There is a range of possibilities for this presentation. But the ones to prioritise are –
- Rule out an organic cause (Blood tests and MRI)
- High-dose Sertraline can result in significant emotional blunting. (Activation of Serotonin can reduce DA and NA in the PFC via 5HT2A and 5HT2C activation of GABA neurones which in turn reduce dopamine).
- Dopamine dysfunction in the prefrontal circuits linked to possible structural atrophy may be responsible for the onset of depressive symptoms.
10 point guide to a medical evaluation in depression
- Emotional blunting was ruled out by reducing the dose of Sertraline. The patient did not respond.
- Agomelatine was used in conjunction with Sertraline to increase Dopamine in the PFC.
- Vit B 12 deficiency was corrected. (B12 is a cofactor in the synthesis of neurotransmitters such as serotonin and dopamine. Thus B12 deficiency can lead to psychiatric disorders).
Learning point 5 –
SNRI’s (e.g. Duloxetine, High dose Venlafaxine) can increase NA and DA in the PFC but increase the risk of Serotonin Syndrome in combination with Sertraline.
Bupropion can also increase dopamine selectively. Mirtazapine above doses of 30 mg can also be used to increase NE and DA in the PFC via the Alpha-2 receptor antagonism and 5HT2C antagonism.
Agomelatine increases dopamine in the PFC by blocking the 5HT2C receptor without any concurrent serotonin increase.
Augmentation with Agomelatine is a valid treatment strategy creating a broad spectrum antidepressant combination. [Potměšil P, 2019]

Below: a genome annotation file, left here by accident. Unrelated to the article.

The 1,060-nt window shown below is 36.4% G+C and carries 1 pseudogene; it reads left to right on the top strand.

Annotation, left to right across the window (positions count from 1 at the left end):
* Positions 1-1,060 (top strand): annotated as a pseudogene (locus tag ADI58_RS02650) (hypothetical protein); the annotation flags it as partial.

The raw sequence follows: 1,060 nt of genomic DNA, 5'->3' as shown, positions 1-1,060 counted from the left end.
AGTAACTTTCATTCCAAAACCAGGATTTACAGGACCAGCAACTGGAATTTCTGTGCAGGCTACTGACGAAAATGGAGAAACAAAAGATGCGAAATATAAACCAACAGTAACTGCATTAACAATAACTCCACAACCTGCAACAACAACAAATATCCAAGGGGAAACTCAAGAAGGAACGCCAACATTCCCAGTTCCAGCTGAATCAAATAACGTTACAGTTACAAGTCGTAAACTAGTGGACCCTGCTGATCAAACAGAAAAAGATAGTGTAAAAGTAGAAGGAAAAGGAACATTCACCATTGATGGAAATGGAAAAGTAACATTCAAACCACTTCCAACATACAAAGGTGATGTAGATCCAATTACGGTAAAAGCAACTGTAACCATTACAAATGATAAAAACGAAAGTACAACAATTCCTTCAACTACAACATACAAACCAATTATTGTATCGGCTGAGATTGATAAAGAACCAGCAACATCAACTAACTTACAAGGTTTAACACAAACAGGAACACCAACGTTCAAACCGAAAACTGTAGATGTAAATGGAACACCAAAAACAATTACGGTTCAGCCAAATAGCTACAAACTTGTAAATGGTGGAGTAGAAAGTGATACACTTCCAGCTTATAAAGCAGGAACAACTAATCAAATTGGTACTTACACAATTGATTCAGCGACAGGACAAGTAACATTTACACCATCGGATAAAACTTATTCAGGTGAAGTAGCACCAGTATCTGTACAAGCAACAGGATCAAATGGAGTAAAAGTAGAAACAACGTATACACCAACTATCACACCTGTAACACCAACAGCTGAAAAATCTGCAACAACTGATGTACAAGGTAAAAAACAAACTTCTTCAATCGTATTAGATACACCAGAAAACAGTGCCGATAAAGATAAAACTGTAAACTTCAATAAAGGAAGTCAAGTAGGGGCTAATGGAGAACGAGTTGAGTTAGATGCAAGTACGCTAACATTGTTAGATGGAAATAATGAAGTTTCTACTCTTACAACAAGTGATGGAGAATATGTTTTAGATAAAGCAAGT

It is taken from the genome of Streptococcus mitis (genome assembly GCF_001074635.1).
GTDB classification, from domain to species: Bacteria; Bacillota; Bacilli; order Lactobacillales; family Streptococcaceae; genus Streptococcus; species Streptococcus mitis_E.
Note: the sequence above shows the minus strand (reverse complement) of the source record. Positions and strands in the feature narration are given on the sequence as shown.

A successful combination of agomelatine was reported after adjunctive use of agomelatine combined with clomipramine, escitalopram, and venlafaxine in patients with major depression or obsessive–compulsive disorder. Moreover, bupropion or moclobemide augmentation with agomelatine in patients with major depressive disorder led to a significant improvement.
Learn more about the mechanism of action of 21 commonly used antidepressants.
The patient experienced full remission of her depressive symptoms which has been maintained at six months.
She is working full-time at her accountancy firm. Her husband corroborates the information.
Learning Summary –
- You can address depression better by deconstructing symptoms and connecting them to structural circuits and then thinking about the neurotransmitters involved.
- Anhedonia may be linked specifically to dopamine pathways and may need dopaminergic agents for improvement.
- Vascular (sub-cortical) depression is a distinct entity and requires close collaboration with the GP / physician to manage vascular risk factors.
- Address organic contributors to the depression
- Use psychopharmacological modulation based on the understanding of receptors to avoid a trial and error approach.
- Use our learning tool to understand the mechanisms of action and side effects of antidepressants. The tool also helps you to target appropriate antidepressants to patient symptoms.